I disagree with your characterization of feedbacks. Inherent in their definition is the notion of a timescale, and you must be precise here if you wish to distinguish between regional or global feedbacks. This seems especially important for clouds, for which regional differences (especially land vs. ocean) completely define their properties through aerosol indirect effects. Since cloud timescales are quite short, these will indeed result in different regional warming over continental or ocean regions. Besides, the only evidence you need to see that feedbacks _are_ inherently regional on transient timescales is the contrast between observed warming over land versus ocean.

  3. jack mosevich says:

    Does Venus’s atmosphere represent an extreme case of feedback vis. CO2 , Nitrogen, clouds, sulphuric acid? There must be a huge positive feedback to keep it so hot.

    • Nullius in Verba says:

      No. Venus is hot because the average altitude of infrared emission to outer space is so high. Sunlight is absorbed by the cloud tops and re-radiated as infra-red, which keeps the cloud tops at about the same temperature as Earth. But the clouds are 50-80 km above the surface, and since temperature changes about 8 C/km due to the pressure change, the surface is much hotter. On Earth emission occurs from only 5 km up, so it’s a lot cooler.

      Feedback refers to the response to a *change* in temperature. It’s what happens when the temperature changes some other variable (like clouds or ice cover) that itself has an effect on temperature. On Venus, changing the temperature wouldn’t change the cloudiness (always 100%) or the constitution of the atmosphere (there being no oceans to act as a source for different gases) so it isn’t obvious that there are any feedbacks. If temperature affected the heights of the clouds that might work. I don’t know. But it’s not needed to explain the high temperatures.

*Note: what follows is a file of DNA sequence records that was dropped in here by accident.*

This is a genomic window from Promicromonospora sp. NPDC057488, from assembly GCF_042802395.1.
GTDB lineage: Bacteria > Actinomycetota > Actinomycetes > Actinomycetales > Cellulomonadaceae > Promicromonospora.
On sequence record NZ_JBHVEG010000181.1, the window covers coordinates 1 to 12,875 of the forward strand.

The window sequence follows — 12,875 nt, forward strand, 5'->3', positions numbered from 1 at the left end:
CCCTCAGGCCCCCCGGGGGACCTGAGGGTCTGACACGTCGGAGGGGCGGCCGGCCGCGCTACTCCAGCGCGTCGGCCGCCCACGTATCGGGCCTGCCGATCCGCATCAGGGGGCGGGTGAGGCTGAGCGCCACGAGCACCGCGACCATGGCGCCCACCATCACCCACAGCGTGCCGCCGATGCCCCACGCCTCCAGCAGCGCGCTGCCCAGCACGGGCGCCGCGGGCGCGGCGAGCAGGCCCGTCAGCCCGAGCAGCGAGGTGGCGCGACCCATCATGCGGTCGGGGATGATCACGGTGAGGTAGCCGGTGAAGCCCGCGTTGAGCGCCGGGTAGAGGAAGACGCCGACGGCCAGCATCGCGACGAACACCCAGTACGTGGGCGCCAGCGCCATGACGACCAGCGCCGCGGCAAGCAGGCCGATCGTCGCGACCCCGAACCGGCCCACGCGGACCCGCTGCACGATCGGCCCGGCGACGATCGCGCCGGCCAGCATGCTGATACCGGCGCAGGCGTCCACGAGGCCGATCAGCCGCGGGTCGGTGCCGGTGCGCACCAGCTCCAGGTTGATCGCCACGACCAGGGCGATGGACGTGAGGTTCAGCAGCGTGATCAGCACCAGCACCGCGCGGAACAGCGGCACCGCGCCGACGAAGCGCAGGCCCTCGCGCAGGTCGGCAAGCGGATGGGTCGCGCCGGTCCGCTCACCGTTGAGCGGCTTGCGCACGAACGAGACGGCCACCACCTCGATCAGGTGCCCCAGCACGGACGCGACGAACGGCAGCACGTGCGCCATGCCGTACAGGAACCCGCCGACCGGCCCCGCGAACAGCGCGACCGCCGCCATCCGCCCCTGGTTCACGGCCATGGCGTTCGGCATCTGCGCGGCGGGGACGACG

4. Massimo PORZIO says:

    @Dikran Marsupial

    Uhmmm… I don’t know what happened to my previous message, maybe I used such kind of “bad characters” in it, because It has a couple of instead of the references I did to your statements, and it is missing the final part.

    Anyways, I repeat it here below:

    “you need physics, not statistics.”
    Yes, I agree. My one was a rhetorical question, It’s a long time I ask for physics, which is a true science. Statistic instead could be science, but it should be taken with the velvet gloves. Too many times statistic has been used to prove anything and nothing about the some thing.

    “That CO2 is a greenhouse gas is widely accepted by pretty much everybody, as Dr Spencer says (on his global warming 101):

  5. Gordon Robertson says:

    Roy…you explained once that positive feedback in climate science is a not-so-negative, negative feedback. That is not the same as a positive feedback in physics, which requires amplification.

    There is no way to take a feedback signal, other than in thought experiments, and use it to amplify anything. Positive feedbacks are not amplifiers, they require an external power source to do the amplifying. Climate scientists need to focus on exactly what causes any increase in heat and get away from inferring that feedbacks cause it. Feedbacks are used in climate science as a wrapper around complex processes which are not clearly understood.

    A perfect example of classical PF is a public address system where an input signal from a microphone is amplified with an amplifier that gets it’s power externally, from a wall socket, a generator, or a battery. Amplification in electronics is the control of a larger current source by a smaller input current or voltage.